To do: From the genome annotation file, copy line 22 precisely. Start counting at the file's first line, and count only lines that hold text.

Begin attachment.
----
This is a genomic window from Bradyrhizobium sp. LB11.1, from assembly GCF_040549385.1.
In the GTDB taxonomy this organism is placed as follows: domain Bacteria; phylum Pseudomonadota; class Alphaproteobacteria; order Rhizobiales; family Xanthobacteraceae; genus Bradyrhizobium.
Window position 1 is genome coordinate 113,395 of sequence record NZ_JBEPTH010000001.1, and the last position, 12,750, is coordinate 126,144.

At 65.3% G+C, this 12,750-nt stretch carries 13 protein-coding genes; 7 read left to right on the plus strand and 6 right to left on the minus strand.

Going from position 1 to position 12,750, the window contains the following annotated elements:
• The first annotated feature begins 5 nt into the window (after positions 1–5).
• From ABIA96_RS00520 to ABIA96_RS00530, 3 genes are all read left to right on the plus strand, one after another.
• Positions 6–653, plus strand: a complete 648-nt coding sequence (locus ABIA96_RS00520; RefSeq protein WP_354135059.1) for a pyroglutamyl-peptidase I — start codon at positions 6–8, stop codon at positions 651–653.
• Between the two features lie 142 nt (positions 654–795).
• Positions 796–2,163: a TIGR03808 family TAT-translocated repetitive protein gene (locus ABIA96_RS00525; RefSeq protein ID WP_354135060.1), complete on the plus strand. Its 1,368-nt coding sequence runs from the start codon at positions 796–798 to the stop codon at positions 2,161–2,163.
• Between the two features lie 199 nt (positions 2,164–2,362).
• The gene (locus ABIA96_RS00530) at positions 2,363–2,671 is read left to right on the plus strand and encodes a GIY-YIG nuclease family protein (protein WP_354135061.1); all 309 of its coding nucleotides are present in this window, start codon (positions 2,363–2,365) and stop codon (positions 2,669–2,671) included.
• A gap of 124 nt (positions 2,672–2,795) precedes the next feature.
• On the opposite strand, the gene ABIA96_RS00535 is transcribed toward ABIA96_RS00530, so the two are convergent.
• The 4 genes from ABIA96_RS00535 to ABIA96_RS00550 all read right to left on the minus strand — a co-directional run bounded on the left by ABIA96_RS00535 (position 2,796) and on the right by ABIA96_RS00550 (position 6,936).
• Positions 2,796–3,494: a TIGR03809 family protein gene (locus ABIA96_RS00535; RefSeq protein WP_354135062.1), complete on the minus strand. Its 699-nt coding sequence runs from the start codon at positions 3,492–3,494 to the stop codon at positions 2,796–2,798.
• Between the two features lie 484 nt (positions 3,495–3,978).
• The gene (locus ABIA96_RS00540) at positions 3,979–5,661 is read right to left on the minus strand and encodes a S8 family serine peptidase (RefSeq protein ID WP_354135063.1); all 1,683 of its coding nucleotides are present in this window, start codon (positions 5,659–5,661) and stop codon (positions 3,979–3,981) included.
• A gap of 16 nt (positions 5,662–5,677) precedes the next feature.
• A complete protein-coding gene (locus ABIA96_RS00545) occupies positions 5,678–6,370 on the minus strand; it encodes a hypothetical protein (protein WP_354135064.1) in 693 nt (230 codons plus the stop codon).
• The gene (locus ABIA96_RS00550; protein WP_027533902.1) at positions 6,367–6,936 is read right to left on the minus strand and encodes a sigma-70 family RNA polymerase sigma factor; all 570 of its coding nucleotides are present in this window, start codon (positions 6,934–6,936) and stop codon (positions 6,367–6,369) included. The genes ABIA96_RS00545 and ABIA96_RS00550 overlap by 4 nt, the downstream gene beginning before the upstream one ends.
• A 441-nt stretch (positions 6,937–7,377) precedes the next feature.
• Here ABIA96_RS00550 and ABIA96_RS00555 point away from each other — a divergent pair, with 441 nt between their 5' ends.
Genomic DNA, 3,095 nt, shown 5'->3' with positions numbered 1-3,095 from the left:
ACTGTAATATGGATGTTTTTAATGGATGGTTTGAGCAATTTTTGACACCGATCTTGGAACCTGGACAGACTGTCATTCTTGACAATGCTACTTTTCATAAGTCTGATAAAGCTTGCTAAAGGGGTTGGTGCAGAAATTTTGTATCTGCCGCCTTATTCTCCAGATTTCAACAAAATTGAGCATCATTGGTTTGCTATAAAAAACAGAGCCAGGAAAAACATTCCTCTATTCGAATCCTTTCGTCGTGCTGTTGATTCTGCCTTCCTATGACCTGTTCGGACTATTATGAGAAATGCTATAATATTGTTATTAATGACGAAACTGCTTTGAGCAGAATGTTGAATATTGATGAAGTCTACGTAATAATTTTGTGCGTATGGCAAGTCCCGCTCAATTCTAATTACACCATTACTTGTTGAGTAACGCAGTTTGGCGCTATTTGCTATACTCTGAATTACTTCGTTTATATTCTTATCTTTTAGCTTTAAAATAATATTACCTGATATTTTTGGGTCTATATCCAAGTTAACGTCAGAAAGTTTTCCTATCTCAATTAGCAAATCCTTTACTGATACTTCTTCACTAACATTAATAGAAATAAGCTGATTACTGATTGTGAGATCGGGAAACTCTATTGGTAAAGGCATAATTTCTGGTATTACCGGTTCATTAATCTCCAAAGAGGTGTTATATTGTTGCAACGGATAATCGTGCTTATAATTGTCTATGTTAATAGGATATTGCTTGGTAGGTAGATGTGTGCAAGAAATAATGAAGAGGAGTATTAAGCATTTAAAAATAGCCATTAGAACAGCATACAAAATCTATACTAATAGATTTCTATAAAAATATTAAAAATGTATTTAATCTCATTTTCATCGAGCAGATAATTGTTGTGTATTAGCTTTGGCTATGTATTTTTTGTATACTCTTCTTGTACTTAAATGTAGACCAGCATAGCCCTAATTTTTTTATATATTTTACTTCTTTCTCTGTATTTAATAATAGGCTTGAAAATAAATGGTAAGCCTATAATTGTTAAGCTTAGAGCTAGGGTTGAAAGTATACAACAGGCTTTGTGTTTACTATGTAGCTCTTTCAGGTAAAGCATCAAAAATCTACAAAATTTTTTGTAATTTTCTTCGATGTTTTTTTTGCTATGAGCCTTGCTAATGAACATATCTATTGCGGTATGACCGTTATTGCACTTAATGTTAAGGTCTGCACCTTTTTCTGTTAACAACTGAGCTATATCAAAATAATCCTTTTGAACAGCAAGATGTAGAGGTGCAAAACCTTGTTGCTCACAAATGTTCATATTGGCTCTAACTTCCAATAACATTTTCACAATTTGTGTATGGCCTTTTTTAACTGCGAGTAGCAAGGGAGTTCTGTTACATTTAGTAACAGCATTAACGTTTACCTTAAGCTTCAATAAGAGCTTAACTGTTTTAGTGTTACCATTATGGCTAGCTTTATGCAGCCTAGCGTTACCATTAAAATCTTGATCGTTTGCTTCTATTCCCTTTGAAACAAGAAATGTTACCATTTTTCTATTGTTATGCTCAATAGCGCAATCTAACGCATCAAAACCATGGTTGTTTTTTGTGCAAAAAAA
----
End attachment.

• A 441-nt stretch (positions 6,937–7,377) precedes the next feature.